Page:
Insurance sure is a hot political topic these days with hearings in Washington on the glitches with the HealthCare.gov website, and the recent fight in the Legislature over the Medicaid expansion. So what better moment to re-kindle the controversy over Michigan’s auto insurance rates and the no-fault law?
Which is exactly what Governor Rick Snyder did this week when he re-started talks among the groups with an interest in an overhaul of the law. That includes doctors and hospitals, insurance companies, and trial lawyers – all major political players in Lansing.
And, certainly, people who’ve been injured in car and truck accidents have a big stake.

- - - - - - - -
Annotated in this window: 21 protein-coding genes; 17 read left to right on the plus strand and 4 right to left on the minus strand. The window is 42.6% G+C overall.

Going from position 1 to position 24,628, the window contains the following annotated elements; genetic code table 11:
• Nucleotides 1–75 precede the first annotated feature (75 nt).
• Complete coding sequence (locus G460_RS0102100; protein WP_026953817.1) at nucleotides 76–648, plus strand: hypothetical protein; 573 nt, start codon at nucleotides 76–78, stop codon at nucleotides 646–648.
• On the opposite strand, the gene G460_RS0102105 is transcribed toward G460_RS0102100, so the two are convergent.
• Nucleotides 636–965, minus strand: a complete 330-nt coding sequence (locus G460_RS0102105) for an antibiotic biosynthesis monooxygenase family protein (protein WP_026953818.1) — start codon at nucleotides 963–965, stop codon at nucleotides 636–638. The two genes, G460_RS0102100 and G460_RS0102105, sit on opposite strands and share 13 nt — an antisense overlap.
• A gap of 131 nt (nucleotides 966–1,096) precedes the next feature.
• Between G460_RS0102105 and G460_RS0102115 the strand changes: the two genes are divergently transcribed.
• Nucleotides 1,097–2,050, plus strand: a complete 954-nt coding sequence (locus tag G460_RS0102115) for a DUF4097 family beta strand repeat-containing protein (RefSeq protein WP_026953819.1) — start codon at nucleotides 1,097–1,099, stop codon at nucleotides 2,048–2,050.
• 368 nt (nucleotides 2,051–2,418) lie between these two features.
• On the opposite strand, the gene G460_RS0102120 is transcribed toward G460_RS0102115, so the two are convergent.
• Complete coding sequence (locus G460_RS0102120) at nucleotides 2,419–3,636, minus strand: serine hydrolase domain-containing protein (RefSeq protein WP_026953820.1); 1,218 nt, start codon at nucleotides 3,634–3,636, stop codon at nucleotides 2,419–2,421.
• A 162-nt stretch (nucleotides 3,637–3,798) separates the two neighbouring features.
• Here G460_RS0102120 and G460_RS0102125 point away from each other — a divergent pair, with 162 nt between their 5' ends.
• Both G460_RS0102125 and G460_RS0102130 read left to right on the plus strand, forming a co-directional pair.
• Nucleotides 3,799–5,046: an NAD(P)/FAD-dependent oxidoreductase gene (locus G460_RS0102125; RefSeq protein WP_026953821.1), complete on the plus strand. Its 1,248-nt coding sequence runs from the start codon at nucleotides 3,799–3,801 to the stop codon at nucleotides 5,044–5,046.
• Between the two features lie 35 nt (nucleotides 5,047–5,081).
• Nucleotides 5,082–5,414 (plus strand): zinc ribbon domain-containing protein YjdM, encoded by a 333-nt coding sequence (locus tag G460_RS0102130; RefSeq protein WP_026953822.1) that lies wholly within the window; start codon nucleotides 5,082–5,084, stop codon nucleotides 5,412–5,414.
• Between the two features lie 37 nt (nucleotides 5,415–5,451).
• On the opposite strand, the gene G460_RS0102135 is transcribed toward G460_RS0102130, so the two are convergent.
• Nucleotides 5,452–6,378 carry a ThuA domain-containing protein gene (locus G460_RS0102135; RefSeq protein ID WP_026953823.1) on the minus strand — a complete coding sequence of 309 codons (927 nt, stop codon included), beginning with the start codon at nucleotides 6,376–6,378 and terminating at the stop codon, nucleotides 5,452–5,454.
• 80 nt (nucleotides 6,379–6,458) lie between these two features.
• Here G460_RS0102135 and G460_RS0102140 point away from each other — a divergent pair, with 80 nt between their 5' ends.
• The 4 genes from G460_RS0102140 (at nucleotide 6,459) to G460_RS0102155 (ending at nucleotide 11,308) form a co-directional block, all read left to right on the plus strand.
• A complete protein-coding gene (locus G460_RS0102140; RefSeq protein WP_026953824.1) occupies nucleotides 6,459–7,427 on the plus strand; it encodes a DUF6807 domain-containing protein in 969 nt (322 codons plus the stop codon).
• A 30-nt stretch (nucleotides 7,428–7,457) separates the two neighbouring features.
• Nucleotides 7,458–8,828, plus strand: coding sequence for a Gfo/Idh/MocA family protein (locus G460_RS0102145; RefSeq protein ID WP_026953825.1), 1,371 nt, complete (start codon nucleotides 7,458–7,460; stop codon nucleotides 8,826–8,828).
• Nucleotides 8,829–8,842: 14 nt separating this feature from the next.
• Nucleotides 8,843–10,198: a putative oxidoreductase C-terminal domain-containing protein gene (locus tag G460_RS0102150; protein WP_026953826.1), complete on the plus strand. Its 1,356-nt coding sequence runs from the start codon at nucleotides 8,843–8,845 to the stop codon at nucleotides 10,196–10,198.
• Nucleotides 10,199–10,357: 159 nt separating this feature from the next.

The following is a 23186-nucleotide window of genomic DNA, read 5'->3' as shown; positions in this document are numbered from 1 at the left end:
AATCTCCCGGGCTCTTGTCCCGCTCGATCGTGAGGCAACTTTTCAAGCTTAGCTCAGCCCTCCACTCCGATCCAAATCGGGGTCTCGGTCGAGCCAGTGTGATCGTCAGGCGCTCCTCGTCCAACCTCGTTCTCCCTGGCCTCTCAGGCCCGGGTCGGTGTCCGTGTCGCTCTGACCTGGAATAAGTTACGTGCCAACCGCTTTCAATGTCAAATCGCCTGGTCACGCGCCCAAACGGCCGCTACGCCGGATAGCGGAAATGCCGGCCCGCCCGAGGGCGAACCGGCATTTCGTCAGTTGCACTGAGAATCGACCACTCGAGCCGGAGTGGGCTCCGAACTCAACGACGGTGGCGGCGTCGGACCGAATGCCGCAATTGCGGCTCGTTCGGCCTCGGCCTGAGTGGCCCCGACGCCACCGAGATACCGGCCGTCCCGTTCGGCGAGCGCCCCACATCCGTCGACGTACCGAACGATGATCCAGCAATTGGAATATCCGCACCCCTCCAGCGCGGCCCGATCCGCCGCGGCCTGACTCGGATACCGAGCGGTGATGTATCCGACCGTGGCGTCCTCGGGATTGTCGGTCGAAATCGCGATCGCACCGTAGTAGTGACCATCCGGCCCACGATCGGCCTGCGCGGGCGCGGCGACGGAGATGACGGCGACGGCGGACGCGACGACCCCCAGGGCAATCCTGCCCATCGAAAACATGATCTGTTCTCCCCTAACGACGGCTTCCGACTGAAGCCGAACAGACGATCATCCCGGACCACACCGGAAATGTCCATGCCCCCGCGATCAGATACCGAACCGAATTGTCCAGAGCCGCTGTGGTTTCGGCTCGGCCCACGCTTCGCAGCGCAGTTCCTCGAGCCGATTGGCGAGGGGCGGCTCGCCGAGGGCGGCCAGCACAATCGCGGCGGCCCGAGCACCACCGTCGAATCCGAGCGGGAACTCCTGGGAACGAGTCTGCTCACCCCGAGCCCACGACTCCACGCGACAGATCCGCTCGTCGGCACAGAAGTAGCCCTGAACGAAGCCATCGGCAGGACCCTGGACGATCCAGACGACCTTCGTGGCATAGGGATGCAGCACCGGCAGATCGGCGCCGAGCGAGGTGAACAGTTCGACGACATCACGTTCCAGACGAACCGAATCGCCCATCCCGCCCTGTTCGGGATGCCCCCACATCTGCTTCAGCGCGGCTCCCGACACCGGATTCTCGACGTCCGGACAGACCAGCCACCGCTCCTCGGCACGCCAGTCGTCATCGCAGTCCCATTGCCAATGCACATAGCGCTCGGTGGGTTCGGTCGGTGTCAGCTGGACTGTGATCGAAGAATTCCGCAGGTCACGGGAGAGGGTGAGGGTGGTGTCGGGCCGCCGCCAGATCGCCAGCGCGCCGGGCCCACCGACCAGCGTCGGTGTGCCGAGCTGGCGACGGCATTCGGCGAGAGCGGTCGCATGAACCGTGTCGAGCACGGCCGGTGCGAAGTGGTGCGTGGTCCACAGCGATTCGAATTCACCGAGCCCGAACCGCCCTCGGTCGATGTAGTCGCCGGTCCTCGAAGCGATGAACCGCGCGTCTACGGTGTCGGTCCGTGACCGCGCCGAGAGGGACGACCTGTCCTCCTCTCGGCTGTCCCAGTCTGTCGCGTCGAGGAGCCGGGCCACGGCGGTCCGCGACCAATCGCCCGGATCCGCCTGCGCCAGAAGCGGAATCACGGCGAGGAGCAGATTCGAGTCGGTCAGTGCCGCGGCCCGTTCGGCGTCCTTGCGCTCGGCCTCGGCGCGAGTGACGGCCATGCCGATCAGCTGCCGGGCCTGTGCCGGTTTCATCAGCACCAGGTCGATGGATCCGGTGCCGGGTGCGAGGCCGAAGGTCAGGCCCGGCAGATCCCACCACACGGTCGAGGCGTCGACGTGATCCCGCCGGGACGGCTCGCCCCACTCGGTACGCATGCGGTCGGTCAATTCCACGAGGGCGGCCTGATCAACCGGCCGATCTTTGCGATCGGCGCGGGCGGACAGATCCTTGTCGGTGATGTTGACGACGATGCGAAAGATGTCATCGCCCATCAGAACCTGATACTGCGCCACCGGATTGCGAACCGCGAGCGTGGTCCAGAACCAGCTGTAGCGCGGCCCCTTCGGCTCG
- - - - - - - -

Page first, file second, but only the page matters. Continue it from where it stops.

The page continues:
Auto insurance is intensely political. (So much so that some states even have elected insurance commissioners.) Pretty much everyone runs the risk of being hurt in a crash, and everyone who owns a vehicle - under Michigan’s no-fault insurance law - is supposed to carry liability coverage.
People are always upset by insurance rates, but none more so than people who live in cities with high premiums. Cities like Detroit and Flint. Insurance rates actually affect elections. Some city dwellers use out-of-town addresses on their driver’s licenses and voter registration to get lower rates, which also means they don’t vote in local elections.